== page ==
BEIJING: China launched a rover destined to land on the landing side, a global first that would increase Beijing's ambitions to become a space force, state media said.
The Chang & # 39; e-4 lunar probe mission – named after the moon goddess of Chinese mythology – launched early yesterday on one Long March 3B rocket from the southwest Xichang launch center at. 2.23 (local time), according to the official Xinhua news agency.
Blast-off marked the start of a long journey to the far side of the moon for Chang & # 39; e-4 mission is expected to land around New Year to conduct trials and explore the pristine terrain.
"Chang & # 39; e-4 the first probe of humanity is to land and explore the landing page, "said Mission Commander He Rongwei of China Aerospace Science and Technology Corp, the largest state-owned space carrier.
"This mission is also the most significant deep space research project in the world in 2018," he said.
Unlike the nearest side of the moon, which is "early locked" and always faces the ground, and offers many flat areas to touch, the distant side is mountainous and robust.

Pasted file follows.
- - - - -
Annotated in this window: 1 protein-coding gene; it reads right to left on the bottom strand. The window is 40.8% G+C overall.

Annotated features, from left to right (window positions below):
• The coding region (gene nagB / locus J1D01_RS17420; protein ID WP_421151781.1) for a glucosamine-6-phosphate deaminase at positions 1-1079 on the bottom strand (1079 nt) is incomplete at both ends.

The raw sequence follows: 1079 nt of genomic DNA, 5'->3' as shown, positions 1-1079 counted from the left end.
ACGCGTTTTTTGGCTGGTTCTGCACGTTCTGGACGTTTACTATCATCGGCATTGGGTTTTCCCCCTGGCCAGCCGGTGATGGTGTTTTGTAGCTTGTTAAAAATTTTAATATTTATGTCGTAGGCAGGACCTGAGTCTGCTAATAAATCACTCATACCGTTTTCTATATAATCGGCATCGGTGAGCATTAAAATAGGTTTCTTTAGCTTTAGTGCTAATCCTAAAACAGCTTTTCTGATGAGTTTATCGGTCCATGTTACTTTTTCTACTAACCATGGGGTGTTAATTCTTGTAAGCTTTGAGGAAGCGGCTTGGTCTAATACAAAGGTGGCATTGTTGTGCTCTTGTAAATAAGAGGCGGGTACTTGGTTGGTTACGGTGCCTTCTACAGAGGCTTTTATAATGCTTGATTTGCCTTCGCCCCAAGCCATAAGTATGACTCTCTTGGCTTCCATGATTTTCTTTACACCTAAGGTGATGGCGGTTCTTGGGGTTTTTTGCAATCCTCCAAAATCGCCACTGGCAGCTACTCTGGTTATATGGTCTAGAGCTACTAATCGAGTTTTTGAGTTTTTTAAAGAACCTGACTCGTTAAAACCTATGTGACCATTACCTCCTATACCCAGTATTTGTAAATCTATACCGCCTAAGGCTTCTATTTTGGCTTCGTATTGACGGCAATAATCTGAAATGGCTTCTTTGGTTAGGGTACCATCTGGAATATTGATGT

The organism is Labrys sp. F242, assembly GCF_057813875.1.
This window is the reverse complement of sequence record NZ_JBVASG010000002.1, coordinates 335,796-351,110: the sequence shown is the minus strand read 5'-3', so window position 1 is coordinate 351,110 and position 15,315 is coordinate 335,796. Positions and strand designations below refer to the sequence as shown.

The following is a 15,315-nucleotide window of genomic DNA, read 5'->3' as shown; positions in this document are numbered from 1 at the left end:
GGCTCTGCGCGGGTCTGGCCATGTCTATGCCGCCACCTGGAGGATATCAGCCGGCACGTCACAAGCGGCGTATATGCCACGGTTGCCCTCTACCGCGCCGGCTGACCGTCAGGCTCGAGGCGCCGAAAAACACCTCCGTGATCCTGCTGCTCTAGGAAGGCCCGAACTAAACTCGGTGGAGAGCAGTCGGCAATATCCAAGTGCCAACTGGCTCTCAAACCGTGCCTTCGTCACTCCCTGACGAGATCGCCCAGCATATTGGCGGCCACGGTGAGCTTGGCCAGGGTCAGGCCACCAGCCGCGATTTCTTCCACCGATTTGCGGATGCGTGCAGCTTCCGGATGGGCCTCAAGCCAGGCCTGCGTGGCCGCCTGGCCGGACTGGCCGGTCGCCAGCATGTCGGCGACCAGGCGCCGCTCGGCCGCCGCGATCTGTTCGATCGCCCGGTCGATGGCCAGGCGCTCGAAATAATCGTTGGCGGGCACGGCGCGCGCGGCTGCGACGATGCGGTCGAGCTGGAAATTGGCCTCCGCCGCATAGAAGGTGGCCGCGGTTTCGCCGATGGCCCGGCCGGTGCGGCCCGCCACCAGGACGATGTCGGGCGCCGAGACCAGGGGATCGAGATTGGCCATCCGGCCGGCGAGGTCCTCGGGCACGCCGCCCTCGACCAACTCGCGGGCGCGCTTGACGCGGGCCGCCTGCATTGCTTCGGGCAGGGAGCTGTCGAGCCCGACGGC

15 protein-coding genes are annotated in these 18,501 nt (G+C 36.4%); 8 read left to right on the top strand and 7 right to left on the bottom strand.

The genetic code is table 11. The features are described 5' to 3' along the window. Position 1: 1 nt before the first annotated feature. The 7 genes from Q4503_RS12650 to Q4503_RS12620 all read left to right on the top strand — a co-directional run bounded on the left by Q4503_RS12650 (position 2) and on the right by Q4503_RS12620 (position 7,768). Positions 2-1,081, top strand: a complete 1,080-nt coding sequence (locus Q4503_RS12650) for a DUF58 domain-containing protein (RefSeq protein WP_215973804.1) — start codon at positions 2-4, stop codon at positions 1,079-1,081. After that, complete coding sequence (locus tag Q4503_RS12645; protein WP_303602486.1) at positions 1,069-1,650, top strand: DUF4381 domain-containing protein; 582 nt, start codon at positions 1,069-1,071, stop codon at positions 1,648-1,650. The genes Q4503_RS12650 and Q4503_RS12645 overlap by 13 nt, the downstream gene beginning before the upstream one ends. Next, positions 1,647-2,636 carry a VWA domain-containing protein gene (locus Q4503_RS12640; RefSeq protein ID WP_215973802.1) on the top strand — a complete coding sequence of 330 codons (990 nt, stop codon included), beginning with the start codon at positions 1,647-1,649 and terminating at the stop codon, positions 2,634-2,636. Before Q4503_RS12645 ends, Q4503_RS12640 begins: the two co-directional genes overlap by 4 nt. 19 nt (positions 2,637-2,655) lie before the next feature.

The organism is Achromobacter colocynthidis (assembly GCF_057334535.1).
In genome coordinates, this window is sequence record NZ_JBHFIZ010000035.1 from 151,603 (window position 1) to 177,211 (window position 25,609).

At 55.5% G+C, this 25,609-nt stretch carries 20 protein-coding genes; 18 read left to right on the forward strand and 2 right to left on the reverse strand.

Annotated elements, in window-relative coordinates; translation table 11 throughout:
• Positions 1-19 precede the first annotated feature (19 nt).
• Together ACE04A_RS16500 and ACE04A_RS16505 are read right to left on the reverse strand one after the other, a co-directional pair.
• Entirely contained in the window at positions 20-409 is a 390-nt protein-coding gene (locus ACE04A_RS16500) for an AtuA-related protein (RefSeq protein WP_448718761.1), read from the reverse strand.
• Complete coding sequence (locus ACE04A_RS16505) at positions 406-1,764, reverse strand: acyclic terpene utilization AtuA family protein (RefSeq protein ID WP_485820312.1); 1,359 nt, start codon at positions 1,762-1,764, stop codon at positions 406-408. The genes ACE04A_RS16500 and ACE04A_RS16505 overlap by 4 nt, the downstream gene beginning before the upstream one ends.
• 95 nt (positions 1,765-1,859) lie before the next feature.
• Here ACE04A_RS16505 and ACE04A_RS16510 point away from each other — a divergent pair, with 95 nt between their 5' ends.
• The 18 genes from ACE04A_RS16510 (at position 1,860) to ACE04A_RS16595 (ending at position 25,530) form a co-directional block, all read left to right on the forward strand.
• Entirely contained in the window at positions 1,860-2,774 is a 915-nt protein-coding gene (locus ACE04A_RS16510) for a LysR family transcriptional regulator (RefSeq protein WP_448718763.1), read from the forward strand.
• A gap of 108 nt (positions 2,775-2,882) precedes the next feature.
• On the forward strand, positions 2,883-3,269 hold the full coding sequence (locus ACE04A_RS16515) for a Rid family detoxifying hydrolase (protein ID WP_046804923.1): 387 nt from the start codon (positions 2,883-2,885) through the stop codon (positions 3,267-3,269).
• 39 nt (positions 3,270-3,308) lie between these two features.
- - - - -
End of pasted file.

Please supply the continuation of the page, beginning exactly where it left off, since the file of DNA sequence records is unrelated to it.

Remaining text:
It was only in 1959 that the Soviet Union captured the first images of the heavily crushed surface without explaining any of the mystery of the dark side of the moon.
No farmer or robber has ever touched the surface there and places China as the first nation to explore the area.
China over the past 10 or 20 years has systematically tickled the first time that the 1960s and 1970s America and Soviet Union explored the space, "said Jonathan McDowell, an astronomer at Harvard-Smithsonian Center for Astrophysics.
"This is one of the first times they have done something that no-one else has done before."
It's not an easy technological experience – China has been preparing for this moment for years.
A major challenge for such a mission is to communicate with the robot lander: since the landing page always points away from the ground, there is no direct "sight" for signals.
As a solution, China in May broke Queqiao ("Magpie Bridge") satellite into the moon's circuits and placed it so that it can relate data and commands between lander and earth.
Adding to the difficulties, Chang & # 39; e-4 sent to the Aitken basin in the southern Polish region, known for its lean and complex terrain.
The probe carries six experiments from China and four from abroad.
They include low-frequency radio astronomical studies aimed at exploiting the lack of interference on the other hand – as well as mineral and radiation tests, Xinhua quoted that China's National Space Administration says.
The trials also include planting potatoes and other seeds, according to Chinese media reports.
Beijing pours billions into its military-flowing space program hoping to have a crew in 2022, and eventually send people to the moon. – AFP